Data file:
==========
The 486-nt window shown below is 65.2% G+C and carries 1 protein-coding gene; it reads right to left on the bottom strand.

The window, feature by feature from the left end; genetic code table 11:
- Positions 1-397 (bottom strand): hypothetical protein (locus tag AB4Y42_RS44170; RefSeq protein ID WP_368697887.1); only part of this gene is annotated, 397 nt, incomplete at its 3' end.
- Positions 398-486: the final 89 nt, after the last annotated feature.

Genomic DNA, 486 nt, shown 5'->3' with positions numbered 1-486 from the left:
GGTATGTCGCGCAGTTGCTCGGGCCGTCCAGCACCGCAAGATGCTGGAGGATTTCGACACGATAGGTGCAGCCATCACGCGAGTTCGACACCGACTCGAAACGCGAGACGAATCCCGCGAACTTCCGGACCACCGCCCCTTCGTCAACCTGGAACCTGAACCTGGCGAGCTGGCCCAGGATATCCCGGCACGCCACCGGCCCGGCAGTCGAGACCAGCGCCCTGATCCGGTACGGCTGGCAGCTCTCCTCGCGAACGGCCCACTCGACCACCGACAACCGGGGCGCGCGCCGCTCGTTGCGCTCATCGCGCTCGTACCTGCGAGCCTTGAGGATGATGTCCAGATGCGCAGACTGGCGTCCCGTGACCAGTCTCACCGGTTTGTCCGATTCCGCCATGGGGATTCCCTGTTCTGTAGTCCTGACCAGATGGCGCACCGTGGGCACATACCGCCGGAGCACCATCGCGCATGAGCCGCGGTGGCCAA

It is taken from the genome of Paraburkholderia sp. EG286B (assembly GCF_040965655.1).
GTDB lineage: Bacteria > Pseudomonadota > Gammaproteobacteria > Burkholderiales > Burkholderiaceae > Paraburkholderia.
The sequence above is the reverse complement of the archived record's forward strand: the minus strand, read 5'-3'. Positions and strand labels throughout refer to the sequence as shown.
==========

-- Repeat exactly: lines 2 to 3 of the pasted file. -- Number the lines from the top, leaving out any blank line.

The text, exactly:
The window, feature by feature from the left end; genetic code table 11:
- Positions 1-397 (bottom strand): hypothetical protein (locus tag AB4Y42_RS44170; RefSeq protein ID WP_368697887.1); only part of this gene is annotated, 397 nt, incomplete at its 3' end.